It’s a corruption of policing to treat the powerful softly while making ordinary people abide by the rules
It is a letter from Dr Paul Kingsley:
In responding to criticism about his officers’ co-operation with Sinn Fein at Bobby Storey’s funeral, the chief constable told a press conference earlier this week, “I stand behind the actions of the senior officers in the planning of this operation, it was entirely consistent with our training and good practice, and indeed were I to go, it would undermine our future planning of any event like this.”
This amounts to saying, “We did not do anything wrong, and if I resigned it would discourage my fellow officers from doing the same thing again.”
The level of ‘engagement’ between the police and the funeral organisers before and during the event was given as a reason why a prosecution would be unlikely to succeed.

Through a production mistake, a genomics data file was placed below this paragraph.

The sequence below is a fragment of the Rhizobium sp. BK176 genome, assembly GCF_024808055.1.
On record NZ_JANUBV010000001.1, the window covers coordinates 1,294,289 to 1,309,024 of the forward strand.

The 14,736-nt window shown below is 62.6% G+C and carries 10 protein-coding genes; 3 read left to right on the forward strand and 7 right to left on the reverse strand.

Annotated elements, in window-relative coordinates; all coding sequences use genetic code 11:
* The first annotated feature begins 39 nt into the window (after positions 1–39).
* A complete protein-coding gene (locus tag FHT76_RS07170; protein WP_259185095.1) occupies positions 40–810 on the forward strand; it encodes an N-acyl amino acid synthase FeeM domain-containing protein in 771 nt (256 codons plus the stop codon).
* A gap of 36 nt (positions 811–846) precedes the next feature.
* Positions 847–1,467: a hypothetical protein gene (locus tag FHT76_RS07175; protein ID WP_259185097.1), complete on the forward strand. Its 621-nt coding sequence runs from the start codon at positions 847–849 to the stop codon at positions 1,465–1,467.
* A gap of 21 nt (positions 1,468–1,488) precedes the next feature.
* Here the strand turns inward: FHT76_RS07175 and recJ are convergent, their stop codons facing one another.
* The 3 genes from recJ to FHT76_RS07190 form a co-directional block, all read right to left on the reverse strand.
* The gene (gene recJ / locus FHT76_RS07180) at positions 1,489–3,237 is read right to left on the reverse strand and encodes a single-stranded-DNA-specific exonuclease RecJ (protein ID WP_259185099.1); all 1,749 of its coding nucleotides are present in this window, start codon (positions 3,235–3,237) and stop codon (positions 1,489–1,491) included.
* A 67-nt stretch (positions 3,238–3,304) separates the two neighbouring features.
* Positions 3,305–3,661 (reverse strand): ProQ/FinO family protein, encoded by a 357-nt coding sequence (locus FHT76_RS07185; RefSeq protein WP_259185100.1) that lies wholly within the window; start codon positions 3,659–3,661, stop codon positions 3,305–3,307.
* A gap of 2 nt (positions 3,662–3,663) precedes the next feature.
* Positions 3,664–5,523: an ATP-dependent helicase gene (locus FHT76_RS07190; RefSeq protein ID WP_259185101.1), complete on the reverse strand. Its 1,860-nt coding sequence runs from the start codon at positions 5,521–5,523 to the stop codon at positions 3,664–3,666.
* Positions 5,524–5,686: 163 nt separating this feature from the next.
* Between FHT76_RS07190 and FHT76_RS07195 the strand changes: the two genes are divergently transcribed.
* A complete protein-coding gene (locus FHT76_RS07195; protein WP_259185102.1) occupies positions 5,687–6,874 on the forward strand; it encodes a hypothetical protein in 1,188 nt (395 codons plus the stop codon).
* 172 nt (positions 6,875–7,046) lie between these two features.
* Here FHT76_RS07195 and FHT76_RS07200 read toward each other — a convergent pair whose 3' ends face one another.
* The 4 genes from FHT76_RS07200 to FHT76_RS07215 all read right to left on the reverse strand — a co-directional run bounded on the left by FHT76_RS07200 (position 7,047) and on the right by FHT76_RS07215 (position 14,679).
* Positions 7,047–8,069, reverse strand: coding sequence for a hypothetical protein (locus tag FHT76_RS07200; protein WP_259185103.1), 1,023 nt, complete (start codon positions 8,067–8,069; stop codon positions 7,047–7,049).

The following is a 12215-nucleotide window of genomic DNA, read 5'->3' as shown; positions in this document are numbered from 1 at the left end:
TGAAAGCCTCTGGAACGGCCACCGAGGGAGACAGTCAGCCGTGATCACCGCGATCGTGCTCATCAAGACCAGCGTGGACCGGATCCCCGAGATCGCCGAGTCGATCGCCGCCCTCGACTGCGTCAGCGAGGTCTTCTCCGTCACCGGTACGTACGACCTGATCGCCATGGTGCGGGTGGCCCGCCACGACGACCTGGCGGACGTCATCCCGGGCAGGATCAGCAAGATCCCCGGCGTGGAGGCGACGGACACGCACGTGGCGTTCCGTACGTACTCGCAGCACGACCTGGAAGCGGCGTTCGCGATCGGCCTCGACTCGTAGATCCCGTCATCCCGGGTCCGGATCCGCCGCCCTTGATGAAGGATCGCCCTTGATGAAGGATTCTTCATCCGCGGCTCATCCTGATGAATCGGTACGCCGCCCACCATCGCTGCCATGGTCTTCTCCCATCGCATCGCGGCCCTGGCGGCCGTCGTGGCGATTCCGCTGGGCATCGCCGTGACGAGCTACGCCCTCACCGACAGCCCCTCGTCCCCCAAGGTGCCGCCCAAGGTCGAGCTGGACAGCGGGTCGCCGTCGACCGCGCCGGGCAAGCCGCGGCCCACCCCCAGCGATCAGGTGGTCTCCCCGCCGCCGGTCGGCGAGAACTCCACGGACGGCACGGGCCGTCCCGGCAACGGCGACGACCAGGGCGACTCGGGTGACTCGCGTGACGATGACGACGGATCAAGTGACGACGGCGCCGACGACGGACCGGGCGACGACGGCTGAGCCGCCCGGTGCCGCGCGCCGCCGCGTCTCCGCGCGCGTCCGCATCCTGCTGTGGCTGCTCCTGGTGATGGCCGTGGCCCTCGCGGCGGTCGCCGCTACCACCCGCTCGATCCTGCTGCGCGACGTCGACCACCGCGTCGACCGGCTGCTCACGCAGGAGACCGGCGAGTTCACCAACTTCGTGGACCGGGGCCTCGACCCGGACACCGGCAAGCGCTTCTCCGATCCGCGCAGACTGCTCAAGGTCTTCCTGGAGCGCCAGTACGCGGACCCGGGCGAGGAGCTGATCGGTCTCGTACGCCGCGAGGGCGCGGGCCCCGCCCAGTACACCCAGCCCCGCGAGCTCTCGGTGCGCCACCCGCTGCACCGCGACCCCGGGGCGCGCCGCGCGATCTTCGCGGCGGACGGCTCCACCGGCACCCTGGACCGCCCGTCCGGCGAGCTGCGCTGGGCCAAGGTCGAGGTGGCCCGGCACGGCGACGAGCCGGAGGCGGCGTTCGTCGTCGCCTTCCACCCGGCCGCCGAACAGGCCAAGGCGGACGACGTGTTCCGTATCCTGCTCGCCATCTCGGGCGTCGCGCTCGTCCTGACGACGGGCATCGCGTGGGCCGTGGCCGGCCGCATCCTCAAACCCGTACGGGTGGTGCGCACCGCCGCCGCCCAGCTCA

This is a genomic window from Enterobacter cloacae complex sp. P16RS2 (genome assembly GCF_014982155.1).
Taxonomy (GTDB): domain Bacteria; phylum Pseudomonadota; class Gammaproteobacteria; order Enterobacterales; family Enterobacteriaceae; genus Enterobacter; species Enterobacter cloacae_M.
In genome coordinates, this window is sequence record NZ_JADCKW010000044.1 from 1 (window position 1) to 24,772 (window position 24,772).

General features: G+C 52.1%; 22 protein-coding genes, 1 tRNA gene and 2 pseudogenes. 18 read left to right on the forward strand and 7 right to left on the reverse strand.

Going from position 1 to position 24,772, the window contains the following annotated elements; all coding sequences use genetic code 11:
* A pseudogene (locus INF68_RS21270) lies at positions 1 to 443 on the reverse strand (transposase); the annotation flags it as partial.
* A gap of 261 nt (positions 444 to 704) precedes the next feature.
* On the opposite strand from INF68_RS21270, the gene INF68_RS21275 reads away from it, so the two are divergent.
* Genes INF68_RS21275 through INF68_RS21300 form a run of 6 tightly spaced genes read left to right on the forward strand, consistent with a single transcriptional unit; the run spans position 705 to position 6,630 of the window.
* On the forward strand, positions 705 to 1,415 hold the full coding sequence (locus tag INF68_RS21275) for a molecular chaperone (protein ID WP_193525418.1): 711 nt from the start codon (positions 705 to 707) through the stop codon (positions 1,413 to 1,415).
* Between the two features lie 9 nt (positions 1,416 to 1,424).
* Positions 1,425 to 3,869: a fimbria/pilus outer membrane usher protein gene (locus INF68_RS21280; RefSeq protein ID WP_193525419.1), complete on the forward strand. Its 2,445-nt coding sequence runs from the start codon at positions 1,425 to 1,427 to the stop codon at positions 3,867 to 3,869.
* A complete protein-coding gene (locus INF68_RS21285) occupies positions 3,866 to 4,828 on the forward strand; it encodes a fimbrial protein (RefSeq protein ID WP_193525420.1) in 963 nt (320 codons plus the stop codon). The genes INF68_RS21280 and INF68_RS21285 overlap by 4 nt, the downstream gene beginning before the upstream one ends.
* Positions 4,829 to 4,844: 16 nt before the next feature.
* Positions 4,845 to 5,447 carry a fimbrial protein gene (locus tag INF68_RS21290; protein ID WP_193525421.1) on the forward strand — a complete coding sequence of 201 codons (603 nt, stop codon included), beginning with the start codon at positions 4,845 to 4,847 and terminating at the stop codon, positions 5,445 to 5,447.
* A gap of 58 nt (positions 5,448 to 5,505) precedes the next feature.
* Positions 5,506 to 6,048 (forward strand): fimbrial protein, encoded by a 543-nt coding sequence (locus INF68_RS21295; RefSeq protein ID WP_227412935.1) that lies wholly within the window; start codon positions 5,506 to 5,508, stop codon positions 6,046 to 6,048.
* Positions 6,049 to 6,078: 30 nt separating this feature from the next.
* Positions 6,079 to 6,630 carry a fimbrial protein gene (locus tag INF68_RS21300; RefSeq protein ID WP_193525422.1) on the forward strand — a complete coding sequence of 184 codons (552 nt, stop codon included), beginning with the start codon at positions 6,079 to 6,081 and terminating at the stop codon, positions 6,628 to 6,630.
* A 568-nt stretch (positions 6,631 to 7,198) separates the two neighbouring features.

The police, feared the PPS, could be said to have condoned Sinn Fein’s behaviour.
Simon Byrne believes that he is engaged in modern, sophisticated policing based on dialogue. Others would simply see it as political corruption.
If you have a big gang which contains important people who are crucial to something called ‘the peace process’, the police will negotiate with you.
Nothing will be put in writing. It will all be done by nods and winks, providing plausible deniability.
The outcome is that they will allow the breaking of the law to avoid upsetting the politically important and the powerful. Gone is the idea of the rule of law where rules are applied without fear or favour to everyone equally. How much of the law that is applied to you depends on your status.
Ordinary people with little power just have to abide by the rules. Those in a big gang are dealt with differently. They get dialogue.
If we do not see this as political corruption of the police force, then do we not need to take a good hard look at ourselves?
Dr Paul Kingsley, Belfast BT4
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